In case you hadn’t noticed, there’s a running theme throughout these examples that you can follow to a T if you want to do something similar yourself.
Ask customers to interact with your product in some way.
Ask customers to photograph (or film) their interaction with your product.
Ask customers to share their photo or video to social media using a campaign-specific hashtag of your choice.
Leverage your sales and support team
Ask them to support your marketing by making the most of their positions and sharing your content with the customers they talk to.
Allocate them the time to become familiar with your existing content, and allow them time to read new content as it’s published. For this tactic to work, it’s key for your team to know your content inside-out.
Once they know what’s available, get them to share appropriate pieces of content with your customers. Let’s say someone called up and asked how to use a feature you’ve just added. Your sales or support person should help them as they usually would, and answer questions as thoroughly as they can. They then go the extra mile by sharing content which cements the assistance they’ve just received.
This strategy’s great for two reasons: one, it gets more eyes on your content, and two, the extra effort your team is putting into customer service helps create advocates.
Find (and push) your USP
What makes you special? Why should people care about what you do? You’re not necessarily going to build a cult-like following because you’re better at this than anyone else, but because you pushed this as your USP harder than anyone else.
Take Innocent Drinks. Its USP is the quality of the product and the 100% natural, health-giving ingredients.
Is Innocent Drinks the only company producing 100% natural, all-fruit smoothies? I doubt it. But the company has done such a great job at pushing that as its USP that in countries where the product is sold, Innocent Drinks has become synonymous with that product type.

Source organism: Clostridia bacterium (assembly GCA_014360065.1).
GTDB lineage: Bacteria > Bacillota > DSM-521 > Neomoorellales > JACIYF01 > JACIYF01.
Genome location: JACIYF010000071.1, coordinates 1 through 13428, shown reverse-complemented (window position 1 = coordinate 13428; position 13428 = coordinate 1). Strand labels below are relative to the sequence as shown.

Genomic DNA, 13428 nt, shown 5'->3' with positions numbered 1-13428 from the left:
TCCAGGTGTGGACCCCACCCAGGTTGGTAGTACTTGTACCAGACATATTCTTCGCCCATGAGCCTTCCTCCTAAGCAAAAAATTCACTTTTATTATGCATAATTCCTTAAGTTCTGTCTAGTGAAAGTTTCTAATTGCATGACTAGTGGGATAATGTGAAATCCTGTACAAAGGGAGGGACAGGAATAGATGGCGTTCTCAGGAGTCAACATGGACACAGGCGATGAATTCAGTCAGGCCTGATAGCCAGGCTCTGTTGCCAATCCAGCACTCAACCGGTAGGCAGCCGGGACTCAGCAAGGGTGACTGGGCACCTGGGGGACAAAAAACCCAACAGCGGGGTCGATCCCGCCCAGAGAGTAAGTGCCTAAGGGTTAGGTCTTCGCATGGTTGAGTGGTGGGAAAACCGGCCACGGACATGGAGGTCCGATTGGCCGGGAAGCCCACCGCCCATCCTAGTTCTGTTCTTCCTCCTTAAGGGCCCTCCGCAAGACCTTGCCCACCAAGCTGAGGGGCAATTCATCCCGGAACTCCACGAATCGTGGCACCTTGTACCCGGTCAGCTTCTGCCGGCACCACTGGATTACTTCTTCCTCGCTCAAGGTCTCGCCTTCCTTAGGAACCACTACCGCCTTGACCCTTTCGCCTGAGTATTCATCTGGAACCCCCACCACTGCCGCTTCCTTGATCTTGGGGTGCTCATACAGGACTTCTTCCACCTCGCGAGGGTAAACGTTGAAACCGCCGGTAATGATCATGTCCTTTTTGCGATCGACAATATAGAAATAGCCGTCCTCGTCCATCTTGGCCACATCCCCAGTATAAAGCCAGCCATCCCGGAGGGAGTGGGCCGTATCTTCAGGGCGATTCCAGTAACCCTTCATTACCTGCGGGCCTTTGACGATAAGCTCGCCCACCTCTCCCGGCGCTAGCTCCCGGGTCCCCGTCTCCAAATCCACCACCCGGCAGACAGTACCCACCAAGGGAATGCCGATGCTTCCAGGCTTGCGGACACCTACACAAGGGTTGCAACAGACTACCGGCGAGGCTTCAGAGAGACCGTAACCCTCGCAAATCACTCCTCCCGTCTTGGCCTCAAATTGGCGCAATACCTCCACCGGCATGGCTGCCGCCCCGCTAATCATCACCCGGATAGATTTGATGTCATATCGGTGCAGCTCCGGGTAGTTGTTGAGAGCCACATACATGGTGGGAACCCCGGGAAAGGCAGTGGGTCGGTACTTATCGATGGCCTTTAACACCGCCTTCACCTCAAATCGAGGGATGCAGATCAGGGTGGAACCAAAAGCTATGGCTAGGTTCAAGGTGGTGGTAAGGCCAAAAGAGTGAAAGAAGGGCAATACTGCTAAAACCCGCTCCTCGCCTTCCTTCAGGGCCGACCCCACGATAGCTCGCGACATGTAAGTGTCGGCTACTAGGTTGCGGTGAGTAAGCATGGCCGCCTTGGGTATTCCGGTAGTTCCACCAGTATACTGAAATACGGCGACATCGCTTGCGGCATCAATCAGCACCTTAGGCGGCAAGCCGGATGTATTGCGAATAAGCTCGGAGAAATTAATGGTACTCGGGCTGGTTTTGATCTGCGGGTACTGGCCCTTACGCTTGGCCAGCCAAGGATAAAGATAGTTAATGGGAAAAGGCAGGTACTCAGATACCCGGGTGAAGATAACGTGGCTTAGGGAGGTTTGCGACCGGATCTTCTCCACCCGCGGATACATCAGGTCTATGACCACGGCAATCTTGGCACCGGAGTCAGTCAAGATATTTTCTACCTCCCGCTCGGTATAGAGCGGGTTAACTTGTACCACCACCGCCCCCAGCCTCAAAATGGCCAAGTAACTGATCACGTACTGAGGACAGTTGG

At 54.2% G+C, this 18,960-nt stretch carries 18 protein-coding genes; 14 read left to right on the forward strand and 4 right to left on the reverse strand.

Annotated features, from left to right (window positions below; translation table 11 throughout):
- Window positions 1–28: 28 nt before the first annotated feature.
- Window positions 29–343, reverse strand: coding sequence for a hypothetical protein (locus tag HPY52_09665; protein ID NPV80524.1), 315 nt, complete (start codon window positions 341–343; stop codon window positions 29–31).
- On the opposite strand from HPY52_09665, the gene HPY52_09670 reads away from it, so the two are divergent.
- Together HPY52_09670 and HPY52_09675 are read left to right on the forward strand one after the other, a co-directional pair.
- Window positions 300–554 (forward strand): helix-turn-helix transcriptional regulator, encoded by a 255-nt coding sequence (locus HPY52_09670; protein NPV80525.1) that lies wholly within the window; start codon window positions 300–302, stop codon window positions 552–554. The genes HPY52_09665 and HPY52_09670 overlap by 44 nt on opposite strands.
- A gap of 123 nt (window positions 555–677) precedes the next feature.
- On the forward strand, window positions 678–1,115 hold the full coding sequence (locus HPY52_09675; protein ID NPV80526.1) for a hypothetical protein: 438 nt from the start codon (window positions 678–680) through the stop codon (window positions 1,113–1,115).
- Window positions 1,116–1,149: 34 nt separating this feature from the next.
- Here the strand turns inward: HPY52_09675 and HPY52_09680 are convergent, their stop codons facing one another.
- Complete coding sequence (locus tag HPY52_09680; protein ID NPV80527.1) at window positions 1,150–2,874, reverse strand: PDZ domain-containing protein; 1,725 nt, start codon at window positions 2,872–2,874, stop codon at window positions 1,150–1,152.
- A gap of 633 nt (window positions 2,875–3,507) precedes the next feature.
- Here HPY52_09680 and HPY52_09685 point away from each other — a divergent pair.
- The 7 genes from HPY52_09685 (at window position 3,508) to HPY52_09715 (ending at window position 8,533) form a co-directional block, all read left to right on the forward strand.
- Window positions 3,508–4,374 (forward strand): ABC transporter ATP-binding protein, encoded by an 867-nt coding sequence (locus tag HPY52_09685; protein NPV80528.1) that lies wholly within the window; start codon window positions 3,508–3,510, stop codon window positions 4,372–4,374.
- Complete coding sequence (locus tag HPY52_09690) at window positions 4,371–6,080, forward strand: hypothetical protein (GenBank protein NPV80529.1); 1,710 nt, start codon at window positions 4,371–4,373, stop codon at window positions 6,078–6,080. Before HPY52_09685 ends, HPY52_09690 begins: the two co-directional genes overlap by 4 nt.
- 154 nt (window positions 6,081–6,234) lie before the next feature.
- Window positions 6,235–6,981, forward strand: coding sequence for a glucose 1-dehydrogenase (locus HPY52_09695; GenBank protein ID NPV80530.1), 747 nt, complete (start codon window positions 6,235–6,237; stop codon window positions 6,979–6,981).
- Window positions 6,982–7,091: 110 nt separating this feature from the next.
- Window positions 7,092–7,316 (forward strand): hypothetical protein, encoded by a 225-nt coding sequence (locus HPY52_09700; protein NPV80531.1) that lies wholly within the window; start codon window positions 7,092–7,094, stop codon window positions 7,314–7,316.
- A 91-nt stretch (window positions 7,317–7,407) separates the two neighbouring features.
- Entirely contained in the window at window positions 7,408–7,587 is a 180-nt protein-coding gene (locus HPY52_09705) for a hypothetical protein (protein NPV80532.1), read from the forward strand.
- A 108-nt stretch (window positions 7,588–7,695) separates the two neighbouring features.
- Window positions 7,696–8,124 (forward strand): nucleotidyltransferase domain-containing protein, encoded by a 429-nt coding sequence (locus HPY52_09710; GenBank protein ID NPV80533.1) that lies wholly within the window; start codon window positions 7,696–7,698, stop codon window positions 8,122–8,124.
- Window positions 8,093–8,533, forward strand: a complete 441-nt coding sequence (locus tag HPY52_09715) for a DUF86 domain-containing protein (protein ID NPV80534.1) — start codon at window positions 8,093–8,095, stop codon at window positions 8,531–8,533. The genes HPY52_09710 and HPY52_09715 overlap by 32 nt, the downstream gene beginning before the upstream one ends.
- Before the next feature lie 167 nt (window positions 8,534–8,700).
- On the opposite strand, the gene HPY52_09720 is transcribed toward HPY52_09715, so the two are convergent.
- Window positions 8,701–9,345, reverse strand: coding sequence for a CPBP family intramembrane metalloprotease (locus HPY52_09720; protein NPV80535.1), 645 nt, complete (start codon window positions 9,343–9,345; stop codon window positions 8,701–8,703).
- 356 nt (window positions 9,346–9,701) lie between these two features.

Its audience’s affiliation with this very positive brand attribute has undoubtedly played a key role in developing the brand’s super strong following.
Figuring out what it is that you do better than everyone else, and selling yourself on this skill, can help you do the same.
Show off (at least a little)
Don’t be shy about your successes, how you achieved them, or why you deserve them. It’s fine – good even – to shout about your achievements.
Just don’t be obnoxious.
Neil Patel is a great example of someone who uses his own achievements to show how he’s able to help others. This strategy has also played a big role in building the cult-like following he so clearly has.
When you land on his homepage you are met with a bold statement that is based on achievements of his own.
This is a tactic that we can see in use elsewhere on his site, like here…
…and in other content he creates.
There’s no shame in this. It earns you credibility, which is critical to creating a cult-like following (and no one can argue that it hasn’t worked for Neil).
I’ve left this one until last, but that’s not because it’s the least important point I’m going to make – it’s actually one of the most important.
Building relationships with customers is critical.
“A personal connection, whether developed over weeks, months or years, can lead to positive word-of-mouth, increased sales, additional connections, job security, and satisfaction.” Allen Duet, writing for Entrepreneur
The more time you spend talking to your customers, the more naturally they will start to fall into the “cult-like following” group.
It’s just like real life. When we spend a lot of time around certain people, we tend to grow much closer. Why should business be any different?
How you decide to build relationships is up to you, but choosing a technique that you’re comfortable with is pretty important. If you really hate talking on the phone, you’ll probably fare better trying to engage your audience in other ways.
I use a number of techniques for building relationships. I’m not shy about talking on the phone, so that’s a big one for me.
My favorite way to build relationships, however, is through food.
I’m a huge fan of dinner parties, and I like to host them pretty regularly for friends and potential friends.
I keep things quite casual and choose simple dishes I know I can cook well and everyone will enjoy.
While it’s difficult to scale this one, it’s really effective if there’s a handful of people you’d love to get to know better.
Of course, you don’t have to go to these lengths to build relationships with customers. Being honest and genuine, treating customers like real people, and interacting with them on a regular basis can make a big difference in how they see you and your brand, and how loyal they are to it.